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 Garnet Meadows and The Middle Teton June 6th, 2022

The Jenny Lake Ranger Station is now open; climbing information, backcountry camping permits, and other park information can be obtained there from 8am to 5pm everyday.  Backcountry camping permits and bear canisters are required for all overnight trips into Grand Teton NP. 

It has been a wet and cool spring here in Grand Teton NP and in the backcountry conditions are changing rapidly.  The trails in and around the valley are melted out and wildflowers are blooming. As you climb up into the canyons and onto the peaks conditions change quickly and snow is encountered between 8000-9000ft depending on aspect.  An ice axe and crampons are standard tools required for traveling the passes and peaks this time of year.  The snowpack is transitioning and travel will vary greatly based on the air temperature and time of day. On warm afternoons expect soft conditions with poor footing and post-holing likely. Other times you may encounter very firm snow that only the points of your crampons will penetrate. When traveling on snow use caution around drainage bottoms and where snowfields meet boulder fields or cliff bands, this is where moats and weakening snow bridges could be encountered.  Plan ahead, check the weather forecast, pack your bag accordingly and get out and enjoy the mountains!

Baxter's Pinnacle closure is in effect for the protection of nesting peregrine falcons and their young.  This closes the Baxter’s Pinnacle climbing route to human traffic as well as the social trail that branches from the horse trail and serves as the approach route to the climb. See the previous post for details.  


Effective immediately, the Baxter’s Pinnacle area is closed to public entry.  This closes the Baxter’s Pinnacle climbing route to human traffic as well as the social trail that branches from the horse trail and serves as the approach route to the climb.  The National Park Service has determined that the closure is necessary for the protection of nesting peregrine falcons and their young. The peregrine falcon is a state Species of Greatest Conservation Need and is protected under the Migratory Bird Treaty Act.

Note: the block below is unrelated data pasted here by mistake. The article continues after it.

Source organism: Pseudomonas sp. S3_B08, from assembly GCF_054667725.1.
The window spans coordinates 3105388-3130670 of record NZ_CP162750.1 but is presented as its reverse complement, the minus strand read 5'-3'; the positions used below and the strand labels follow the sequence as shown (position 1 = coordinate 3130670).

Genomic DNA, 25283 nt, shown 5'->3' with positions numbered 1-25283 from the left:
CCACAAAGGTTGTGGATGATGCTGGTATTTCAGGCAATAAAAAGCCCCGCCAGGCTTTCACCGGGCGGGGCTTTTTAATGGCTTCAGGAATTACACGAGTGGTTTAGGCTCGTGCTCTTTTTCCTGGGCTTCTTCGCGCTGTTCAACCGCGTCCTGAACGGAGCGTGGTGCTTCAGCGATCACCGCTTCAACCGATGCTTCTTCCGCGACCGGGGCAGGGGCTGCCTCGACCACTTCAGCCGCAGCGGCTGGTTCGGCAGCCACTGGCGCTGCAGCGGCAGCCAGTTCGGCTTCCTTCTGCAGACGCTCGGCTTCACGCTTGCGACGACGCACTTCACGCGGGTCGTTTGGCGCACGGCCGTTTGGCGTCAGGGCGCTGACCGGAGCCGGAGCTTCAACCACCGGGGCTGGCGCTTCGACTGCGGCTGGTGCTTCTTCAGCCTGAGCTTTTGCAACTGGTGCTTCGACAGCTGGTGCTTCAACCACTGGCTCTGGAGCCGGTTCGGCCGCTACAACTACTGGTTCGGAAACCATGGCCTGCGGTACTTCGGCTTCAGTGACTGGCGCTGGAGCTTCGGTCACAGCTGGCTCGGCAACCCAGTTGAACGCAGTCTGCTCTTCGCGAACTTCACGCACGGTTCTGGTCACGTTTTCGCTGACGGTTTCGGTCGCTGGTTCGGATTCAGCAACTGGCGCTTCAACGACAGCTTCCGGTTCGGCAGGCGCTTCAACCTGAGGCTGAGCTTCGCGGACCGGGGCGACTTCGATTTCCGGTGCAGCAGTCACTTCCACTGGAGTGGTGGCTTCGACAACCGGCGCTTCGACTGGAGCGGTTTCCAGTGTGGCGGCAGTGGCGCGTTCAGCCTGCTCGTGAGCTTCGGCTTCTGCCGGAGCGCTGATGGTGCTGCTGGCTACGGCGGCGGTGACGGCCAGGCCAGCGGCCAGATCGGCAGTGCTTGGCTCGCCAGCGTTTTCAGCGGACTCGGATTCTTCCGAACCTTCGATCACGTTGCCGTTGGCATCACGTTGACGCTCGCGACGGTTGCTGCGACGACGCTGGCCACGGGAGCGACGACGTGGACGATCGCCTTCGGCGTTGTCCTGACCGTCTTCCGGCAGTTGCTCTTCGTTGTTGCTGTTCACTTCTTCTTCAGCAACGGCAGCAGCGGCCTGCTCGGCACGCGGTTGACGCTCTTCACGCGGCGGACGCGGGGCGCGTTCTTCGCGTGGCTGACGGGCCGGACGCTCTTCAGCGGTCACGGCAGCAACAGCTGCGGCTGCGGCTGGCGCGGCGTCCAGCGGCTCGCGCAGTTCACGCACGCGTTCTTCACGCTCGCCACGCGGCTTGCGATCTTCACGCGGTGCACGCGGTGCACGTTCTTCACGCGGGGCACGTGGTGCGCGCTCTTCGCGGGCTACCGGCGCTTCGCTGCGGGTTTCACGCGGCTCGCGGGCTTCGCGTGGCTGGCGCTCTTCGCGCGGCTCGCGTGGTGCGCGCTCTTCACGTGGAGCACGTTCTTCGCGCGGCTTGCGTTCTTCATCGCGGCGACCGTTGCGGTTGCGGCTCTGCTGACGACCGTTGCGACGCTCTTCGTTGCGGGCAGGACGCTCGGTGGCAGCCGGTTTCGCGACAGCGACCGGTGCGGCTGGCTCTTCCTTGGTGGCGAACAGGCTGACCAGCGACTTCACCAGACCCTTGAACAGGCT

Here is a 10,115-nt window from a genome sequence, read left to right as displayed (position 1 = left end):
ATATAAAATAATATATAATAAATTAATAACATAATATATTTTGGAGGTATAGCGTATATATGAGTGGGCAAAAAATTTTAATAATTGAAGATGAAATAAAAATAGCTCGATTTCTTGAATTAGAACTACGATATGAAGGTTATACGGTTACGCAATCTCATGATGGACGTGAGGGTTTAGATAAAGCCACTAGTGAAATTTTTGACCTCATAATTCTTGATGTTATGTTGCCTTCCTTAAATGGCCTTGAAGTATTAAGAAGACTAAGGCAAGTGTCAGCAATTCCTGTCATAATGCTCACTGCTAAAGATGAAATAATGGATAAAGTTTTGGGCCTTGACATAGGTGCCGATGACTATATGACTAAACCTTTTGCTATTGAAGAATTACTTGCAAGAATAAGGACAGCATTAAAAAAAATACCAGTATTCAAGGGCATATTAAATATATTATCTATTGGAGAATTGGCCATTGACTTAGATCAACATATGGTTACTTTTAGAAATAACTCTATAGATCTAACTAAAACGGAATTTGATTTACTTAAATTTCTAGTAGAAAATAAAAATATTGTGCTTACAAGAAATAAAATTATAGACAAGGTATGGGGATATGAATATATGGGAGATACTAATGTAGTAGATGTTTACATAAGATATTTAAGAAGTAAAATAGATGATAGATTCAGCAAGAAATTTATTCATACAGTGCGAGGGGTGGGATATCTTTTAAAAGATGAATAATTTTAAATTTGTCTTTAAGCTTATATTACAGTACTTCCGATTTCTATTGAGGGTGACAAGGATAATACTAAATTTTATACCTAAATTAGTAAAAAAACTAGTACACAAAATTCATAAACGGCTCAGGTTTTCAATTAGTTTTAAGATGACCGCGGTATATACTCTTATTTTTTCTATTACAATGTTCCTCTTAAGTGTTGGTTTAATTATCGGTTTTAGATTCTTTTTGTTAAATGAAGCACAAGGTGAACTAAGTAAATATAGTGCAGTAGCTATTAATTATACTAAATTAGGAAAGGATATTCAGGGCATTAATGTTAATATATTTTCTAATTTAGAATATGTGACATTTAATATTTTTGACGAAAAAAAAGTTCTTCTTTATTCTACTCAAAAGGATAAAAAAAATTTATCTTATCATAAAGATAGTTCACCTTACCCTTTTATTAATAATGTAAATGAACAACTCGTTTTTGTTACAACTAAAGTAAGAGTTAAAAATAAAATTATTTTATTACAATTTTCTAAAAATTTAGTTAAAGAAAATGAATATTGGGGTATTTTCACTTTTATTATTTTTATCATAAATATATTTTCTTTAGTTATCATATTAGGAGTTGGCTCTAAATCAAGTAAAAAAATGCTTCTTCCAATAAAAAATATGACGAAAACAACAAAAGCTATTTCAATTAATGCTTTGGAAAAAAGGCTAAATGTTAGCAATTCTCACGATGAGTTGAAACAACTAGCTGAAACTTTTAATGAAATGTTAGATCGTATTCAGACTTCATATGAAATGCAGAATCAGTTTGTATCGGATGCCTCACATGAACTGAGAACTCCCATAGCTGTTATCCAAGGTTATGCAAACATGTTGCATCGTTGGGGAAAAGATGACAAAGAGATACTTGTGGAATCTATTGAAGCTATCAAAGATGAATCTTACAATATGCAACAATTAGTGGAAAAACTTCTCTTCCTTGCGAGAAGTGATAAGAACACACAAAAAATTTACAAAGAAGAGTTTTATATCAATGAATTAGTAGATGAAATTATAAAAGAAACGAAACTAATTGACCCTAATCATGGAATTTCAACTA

The winter wildlife closure protecting bighorn sheep habitat has been lifted and the Teton Park Road from Taggart Lake to Signal Mountain is now open to motorized traffic.  

Conditions in the backcountry remain winter-like. The valley trails are in difficult shape, with significant snow coverage throughout and many lakes still partially covered in ice.  Above 8,000' the Teton Range remains in full winter conditions.  Travelers should be cautious while traveling in the backcountry, and be prepared to deal with elevated avalanche danger during warm afternoons and when overnight lows remain above freezing.  Lakes that are covered in ice are thawing and should be considered suspect this time of year.  

The visitor center in Moose is now open and park information and backcountry camping permits can be obtained there from 8am to 5pm.  Backcountry camping permits and bear canisters are required for all overnight trips into Grand Teton NP.  



The Teton Park Road opens to vehicle traffic on 5/1

There's still plenty of snow out there!

The season's are slowly trying to change, but the conditions and weather have been variable and we haven't seemed to fall into a good spring cycle. Recent new snow keeps adding to the snowpack, which is good, but the warm temps will keep you guessing and the corn harvest really hasn't quite come around yet. 

For those heading into the backcountry, please keep in mind that the bears are out and about, and you should take precautions accordingly. 

Though the BT Avy Center has finished it's daily forecast for the year, they're still a valuable source of data to help make your own informed decisions. Check out the 'Data Center' for the 24-hour summary and look at specific weather stations to inform your decisions about where you're thinking of heading:

Bridger-Teton Avalanche Center (jhavalanche.org)

Time to start looking forward to the summer season... See you in the hills!



View of the Cathedral Group from 25 Short - 3.19.22

Tomorrow marks the first official day of Spring and the valley is desperately clinging on to the snow that remains.  Patches of dry ground are starting to appear in a few low elevation southerly aspects!  Yikes!  Road crews are cutting out the Teton Park Road and warmer temperatures are starting to have an impact in the afternoon.  In the high elevations of the Teton Range winter still reigns supreme, with about 15 welcome inches of snow accumulating during the past week.  The snow pack in the high elevations is highly variable, and in many places shallow as well.  Expect a variety of crusts at many elevations and on most aspects.  

Please remember to check the latest avalanche forecast before you venture out!   

You can also check out our GTNP snowpack summaries to get a sense of how the snowpack has evolved this season.

Stay safe out there!